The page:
Property quantifiers are recommended.


This topic is exposed on this page.


Different kinds of associations between classes, properties and more generally different kinds of entities will be expressed using the generic concept of association. The type of the instances will be expressed using application types.

E.g. the equivalence of two classes will be expressed using an instance of the association entity by typing it with the owl:equivalentClass property; the definition of this property itself will be provided as instance of the property entity. Furthermore, the equivalence of a subclass or subproprety in one ontology with a class type or property type in another ontology will be expressed using associations with an appropriate system type.


A project instance allows to define matadata (i.e. label(s), definition(s), begin and end date, etc.) about a research project in history or any other project using the application.

The values for the Start date and End date of a project SHOULD be provided.

Sub-projects devoted to a specific aspect of the research activity of a team can be documented as child instances of the root project for that team.

A project can manage one or more root namespaces, and all particular namespaces affiliated to them. A root namespace can be associated to and managed by only one project. Permissions to modify data extend to all elements within the project's root namespace and all descendant namespaces. Cf. the namespace topic.

Registered users of the application will be affiliated to at list one project and can be members of different projects. Projects managers will have to define project related permissions for users, i.e. who can modify project related data and to what extent. It is only possible for any registered user of the application to modify data related to the project he/she belongs to, according to the permissions level in the project.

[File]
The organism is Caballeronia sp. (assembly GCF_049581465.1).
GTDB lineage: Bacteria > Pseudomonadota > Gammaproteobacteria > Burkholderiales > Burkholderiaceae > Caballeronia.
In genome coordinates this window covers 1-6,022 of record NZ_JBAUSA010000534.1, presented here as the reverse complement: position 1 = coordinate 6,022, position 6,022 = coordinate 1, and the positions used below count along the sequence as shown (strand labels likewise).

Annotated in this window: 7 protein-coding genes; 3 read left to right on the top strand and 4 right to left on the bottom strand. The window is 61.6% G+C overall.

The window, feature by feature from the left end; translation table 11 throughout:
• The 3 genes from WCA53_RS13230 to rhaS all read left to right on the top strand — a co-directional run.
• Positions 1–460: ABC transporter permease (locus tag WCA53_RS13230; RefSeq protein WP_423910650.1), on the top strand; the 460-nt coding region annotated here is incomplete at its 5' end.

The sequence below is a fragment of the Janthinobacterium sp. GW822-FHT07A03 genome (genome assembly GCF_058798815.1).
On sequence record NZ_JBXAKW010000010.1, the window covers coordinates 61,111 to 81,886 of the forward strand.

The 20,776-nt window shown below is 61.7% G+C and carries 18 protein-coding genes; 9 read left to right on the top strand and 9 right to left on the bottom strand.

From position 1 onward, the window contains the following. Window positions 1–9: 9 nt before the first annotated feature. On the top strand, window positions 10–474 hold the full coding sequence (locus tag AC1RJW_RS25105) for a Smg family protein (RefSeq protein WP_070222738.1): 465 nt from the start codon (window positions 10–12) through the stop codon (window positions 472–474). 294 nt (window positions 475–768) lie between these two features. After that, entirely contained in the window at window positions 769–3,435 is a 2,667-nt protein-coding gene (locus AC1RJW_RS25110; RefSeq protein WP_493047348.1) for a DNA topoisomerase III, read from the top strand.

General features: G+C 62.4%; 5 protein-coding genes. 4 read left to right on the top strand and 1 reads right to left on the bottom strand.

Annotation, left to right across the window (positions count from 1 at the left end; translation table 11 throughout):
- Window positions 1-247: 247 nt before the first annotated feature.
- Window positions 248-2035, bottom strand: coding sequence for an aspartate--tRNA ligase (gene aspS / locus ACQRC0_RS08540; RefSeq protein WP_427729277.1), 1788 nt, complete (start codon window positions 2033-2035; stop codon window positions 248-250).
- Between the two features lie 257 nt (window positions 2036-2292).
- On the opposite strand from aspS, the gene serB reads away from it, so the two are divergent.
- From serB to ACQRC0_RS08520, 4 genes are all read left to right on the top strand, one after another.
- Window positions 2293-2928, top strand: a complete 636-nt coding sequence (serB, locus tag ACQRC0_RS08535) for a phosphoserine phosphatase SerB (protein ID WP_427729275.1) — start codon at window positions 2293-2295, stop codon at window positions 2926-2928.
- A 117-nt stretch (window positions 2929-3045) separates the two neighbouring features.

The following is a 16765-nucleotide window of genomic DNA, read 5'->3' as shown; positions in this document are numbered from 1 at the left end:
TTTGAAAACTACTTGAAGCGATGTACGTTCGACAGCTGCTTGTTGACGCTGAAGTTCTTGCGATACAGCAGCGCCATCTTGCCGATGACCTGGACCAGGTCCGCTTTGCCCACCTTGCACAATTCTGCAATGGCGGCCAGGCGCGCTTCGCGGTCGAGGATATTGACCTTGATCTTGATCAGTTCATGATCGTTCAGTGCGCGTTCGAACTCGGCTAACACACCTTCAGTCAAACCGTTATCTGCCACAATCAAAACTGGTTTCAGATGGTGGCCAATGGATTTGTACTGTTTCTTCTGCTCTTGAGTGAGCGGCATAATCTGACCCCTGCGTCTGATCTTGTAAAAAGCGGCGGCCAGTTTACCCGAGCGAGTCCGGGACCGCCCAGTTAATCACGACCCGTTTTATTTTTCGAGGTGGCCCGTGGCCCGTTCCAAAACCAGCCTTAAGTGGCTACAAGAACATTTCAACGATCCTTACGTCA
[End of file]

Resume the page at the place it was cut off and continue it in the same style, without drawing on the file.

Given the role of namespaces in the application, and their strict association to only one project, users enabled for this project will able to modify all classes, properties, scope notes, etc. belonging to a root namespace associated to the project, and all it's versions. Specific versions authorizsation could also be managed at sub-project level.



A profile instance allows to define a collection of classes, properties, scope notes, labels, etc. that will be available in a project or application if the profile is choosen. The association to a profile can also be used to exclude or include specific properties directly belonging to or inherited by a class in this specific collection.

A profile belongs to and can be managed by one and only project. The profile can be a project specific or generic, community driven one. A scope note providing a clear definition of the profile MUST be provided. The values for the Start date and End date of a profile SHOULD be provided. The profile can be adopted and used by different projects.

Issues to be discussed

Does a profile have subprofiles which inherit the profiles classes and properties and one can add or remove some classes and properties?
Multiple inheritance allowed ?
Are there differents types of profiles ?

Class-properties paths: definition ? use cases ? treatment ?


Discussions of the platform participants can be added in form of comment entities to most entities of the application and also to most associations. Comments can be answered by other users and the answers again commented.

One comment cannot be associated to another one out of a strict reflexive hierarchy.


Class types, property types

The entities Class type and Property type can be used to share community defined vocabulaires making explicit use cases for classes and properties in projects using them. These types will be specific to historical sub-domains and projects. If needed, this will also allow to map types, i.e. terms in controlled vocabularies, to classes. Conceptual relationships between types will be expressed using the SKOS properties available in the application.

NB: class types and property types are totally independent from each other and are only related to the class or property they type. There's no possibility to associate property types to class types. If there's the need of restricting the use of some property types to some class types, it is mandatory to define subclasses and subproperties instead of types.